As a Haitian or any other undocumented immigrant to the United States, these are some of the avenues through which you can legalize your status and become a permanent resident:
- Green card via family
- Green card as a special immigrant
- Green card through a registry
- Green card via Asylee or Refugee status
- Green card for crime victims and human trafficking
- Green card for abuse victims
You can learn more about the green card eligibility categories via USCIS’s resources.
There are several requirements for each method, and they are unrelated to whether you have TPS or not. Your best course of action if you want to pursue permanent residency is to speak with an attorney who can help you understand your best path to success and work with you on the instructions for applying.
Confused by the Basics about TPS Haiti?
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Immigration News TPS Haiti
Very few countries are eligible for TPS status, but Haiti happens to be one of them. At the time of this writing, Burma (Myanmar), El Salvador, Haiti, Honduras, Nepal, Nicaragua, Somalia, South Sudan, Sudan, Syria, Venezuela, and Yemen are eligible for Temporary Protected Status.
The most recent news on TPS for Haiti was the announcement given on the 22nd of May, 2021. The Secretary of Homeland Security Alejandro Mayorkas announced a new TPS designation for Haitian nationals. The new TPS designation permits Haitians (and people who resided there as their last known country) who are currently residing in the USA to file initial applications for an 18-month period.
For this to be possible, the Haitian nationals have to meet the eligibility requirements.
Temporary Protected Status only applies to the Haitian nationals already residing in the States as of May 21, 2021 — not those who plan to come to the U.S. later on.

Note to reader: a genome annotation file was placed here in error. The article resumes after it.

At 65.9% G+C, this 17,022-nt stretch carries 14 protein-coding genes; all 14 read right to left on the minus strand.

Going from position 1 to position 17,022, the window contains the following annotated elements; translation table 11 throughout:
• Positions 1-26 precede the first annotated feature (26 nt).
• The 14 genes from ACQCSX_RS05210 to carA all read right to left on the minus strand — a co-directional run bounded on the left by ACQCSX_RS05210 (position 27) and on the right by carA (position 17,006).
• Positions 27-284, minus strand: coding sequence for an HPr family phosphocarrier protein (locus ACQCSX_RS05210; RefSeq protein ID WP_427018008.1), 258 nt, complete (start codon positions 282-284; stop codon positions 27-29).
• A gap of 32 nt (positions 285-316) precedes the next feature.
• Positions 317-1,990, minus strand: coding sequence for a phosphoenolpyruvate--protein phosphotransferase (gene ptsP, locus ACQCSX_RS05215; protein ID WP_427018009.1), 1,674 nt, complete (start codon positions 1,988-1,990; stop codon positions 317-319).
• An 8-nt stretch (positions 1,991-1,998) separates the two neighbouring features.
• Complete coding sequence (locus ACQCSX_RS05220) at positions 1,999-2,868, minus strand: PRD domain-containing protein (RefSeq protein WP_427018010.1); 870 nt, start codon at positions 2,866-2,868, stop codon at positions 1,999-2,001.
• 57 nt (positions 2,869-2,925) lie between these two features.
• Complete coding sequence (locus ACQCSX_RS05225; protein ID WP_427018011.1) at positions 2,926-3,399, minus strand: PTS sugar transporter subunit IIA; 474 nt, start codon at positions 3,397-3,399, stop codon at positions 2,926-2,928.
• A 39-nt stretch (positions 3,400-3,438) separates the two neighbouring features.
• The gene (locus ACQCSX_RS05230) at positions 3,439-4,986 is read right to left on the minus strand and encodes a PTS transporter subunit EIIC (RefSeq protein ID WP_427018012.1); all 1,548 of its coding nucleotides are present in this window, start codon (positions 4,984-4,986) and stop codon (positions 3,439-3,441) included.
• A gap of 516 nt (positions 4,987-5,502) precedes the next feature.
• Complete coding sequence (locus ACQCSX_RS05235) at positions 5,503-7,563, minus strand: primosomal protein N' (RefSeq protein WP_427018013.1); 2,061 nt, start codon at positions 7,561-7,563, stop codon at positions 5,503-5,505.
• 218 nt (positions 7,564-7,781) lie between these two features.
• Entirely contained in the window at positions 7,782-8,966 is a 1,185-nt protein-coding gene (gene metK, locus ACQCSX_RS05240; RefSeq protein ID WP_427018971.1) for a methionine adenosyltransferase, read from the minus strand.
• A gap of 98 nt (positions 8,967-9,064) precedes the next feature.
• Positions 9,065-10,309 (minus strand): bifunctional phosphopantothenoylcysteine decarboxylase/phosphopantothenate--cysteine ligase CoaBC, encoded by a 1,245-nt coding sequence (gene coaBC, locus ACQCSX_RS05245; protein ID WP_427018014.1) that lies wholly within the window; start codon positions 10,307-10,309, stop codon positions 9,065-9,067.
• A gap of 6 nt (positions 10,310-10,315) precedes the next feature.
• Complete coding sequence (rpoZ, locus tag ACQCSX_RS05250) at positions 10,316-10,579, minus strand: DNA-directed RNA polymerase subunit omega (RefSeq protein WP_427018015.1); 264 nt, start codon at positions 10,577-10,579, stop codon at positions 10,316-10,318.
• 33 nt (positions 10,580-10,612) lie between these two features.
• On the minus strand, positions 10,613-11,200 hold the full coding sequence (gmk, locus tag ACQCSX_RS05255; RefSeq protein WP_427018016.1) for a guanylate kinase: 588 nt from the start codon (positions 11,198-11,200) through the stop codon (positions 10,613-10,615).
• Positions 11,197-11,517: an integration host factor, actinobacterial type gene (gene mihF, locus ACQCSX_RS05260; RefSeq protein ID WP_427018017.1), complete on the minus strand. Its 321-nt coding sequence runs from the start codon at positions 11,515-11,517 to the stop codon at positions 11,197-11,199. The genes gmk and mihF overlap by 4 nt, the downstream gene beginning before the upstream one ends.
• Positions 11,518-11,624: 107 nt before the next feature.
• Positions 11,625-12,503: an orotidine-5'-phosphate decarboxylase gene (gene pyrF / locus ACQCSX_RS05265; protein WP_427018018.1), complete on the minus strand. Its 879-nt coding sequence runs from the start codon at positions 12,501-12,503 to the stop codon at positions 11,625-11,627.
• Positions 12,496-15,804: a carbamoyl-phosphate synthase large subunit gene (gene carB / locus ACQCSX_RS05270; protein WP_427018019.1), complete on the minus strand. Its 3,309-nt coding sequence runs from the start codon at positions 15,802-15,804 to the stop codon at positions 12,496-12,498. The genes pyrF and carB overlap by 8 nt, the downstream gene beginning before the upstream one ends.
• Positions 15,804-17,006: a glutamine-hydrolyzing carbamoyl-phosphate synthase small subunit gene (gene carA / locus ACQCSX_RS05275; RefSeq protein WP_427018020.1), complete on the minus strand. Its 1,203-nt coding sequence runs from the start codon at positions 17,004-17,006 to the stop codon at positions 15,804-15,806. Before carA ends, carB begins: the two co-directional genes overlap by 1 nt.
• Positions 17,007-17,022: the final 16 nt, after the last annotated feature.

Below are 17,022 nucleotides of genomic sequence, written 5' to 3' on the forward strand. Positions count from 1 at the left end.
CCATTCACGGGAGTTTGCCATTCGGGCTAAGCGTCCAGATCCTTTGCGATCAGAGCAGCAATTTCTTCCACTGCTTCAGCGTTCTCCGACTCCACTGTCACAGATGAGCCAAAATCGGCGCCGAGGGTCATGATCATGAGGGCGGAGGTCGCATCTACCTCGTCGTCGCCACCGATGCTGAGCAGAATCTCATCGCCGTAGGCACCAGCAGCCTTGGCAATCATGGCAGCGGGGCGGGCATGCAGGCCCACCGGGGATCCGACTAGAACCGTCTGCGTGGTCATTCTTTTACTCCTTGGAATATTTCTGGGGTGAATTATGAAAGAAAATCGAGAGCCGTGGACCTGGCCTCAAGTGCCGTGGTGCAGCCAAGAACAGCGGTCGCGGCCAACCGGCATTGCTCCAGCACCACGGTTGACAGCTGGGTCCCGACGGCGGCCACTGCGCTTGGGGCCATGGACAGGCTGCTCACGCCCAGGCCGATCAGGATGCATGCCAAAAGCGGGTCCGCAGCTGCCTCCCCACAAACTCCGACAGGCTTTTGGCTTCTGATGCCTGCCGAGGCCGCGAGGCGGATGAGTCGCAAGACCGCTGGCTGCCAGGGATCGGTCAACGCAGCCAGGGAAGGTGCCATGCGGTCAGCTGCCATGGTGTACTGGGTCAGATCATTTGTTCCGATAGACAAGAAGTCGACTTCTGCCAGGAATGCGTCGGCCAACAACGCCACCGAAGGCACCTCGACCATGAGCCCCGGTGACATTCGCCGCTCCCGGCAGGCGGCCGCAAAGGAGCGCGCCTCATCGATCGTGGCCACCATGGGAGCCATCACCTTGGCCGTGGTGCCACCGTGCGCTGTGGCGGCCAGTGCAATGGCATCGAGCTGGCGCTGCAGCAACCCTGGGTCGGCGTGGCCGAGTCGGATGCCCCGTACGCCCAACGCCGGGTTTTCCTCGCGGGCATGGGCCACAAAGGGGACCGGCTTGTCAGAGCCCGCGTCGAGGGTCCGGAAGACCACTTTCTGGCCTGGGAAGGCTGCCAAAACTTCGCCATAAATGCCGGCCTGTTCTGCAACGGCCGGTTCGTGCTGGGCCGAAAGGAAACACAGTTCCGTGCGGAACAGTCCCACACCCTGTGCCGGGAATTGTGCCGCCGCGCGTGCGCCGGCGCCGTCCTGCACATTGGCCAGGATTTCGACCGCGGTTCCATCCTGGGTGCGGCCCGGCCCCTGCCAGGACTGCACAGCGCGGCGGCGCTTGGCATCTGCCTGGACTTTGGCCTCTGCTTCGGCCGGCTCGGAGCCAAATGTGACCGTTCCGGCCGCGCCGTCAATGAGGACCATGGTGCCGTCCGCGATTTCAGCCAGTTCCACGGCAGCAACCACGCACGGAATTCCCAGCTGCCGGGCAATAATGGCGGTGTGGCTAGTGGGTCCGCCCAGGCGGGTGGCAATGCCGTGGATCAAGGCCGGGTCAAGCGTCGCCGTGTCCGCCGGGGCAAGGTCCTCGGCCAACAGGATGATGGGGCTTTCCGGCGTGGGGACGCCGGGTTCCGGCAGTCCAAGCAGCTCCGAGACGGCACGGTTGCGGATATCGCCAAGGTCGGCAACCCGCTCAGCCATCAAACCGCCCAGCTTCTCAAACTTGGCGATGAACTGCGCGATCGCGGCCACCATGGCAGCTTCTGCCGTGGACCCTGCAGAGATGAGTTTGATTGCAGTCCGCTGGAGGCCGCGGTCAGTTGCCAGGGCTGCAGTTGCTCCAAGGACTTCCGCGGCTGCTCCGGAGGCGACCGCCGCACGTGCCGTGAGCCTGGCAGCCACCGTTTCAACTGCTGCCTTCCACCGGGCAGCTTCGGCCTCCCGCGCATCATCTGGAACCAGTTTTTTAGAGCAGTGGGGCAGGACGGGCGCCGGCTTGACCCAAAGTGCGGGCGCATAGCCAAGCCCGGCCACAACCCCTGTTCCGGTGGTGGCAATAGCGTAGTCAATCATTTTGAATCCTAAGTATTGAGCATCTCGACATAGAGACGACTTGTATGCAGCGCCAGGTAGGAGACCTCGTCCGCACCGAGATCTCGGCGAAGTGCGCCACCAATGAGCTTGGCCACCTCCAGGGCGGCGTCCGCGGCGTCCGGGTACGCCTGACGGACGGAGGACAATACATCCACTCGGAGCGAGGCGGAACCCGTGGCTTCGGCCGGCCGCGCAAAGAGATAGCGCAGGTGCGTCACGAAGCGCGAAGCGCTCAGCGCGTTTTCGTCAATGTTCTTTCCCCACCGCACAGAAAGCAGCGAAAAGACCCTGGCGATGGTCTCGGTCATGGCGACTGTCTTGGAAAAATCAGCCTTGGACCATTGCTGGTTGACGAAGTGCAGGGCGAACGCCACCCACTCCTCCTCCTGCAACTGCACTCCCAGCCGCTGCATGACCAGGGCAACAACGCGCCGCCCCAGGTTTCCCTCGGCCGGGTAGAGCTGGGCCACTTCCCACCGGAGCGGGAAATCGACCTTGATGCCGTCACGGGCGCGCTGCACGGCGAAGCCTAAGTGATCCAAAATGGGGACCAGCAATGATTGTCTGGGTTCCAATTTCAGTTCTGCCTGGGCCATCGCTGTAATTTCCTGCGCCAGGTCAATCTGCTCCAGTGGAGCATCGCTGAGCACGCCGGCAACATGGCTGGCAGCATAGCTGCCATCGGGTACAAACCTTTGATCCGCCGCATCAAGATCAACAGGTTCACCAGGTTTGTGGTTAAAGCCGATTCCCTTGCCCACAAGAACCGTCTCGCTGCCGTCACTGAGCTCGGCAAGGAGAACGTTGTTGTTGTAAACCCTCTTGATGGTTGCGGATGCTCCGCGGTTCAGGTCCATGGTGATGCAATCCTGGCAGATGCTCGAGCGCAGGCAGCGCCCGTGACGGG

Although Haiti’s 18-month designation hasn’t been fully effected yet, it will be published on the Federal Register notice soon. This will also offer instructions on how to apply for TPS.
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USCIS Haiti TPS: Understanding the Requirements
The U.S. Citizenship and Immigration Services or USCIS is in charge of managing issues related to immigration, deportation, green card issuing, and everything that deals with transitioning to the United States.
According to the USCIS, these are the general requirements to qualify for TPS:
- You must not be labeled irresponsible or seen as admissible due to prior convictions of serious crimes, participating in terrorism, etc.
- You must be from a country that is eligible for TPS (Haiti in this case), or that country must be the last place you resided.
- You must have resided in the U.S. consistently since the date specified for your country’s TPS
- You must have been physically present in the United States the majority of the time, pending your country’s most recent designation date.
Applying for TPS or any immigration status is sensitive. Going through USCIS processes and navigating the USCIS office may be easiest with an immigration expert by your side to walk you through it all step by step.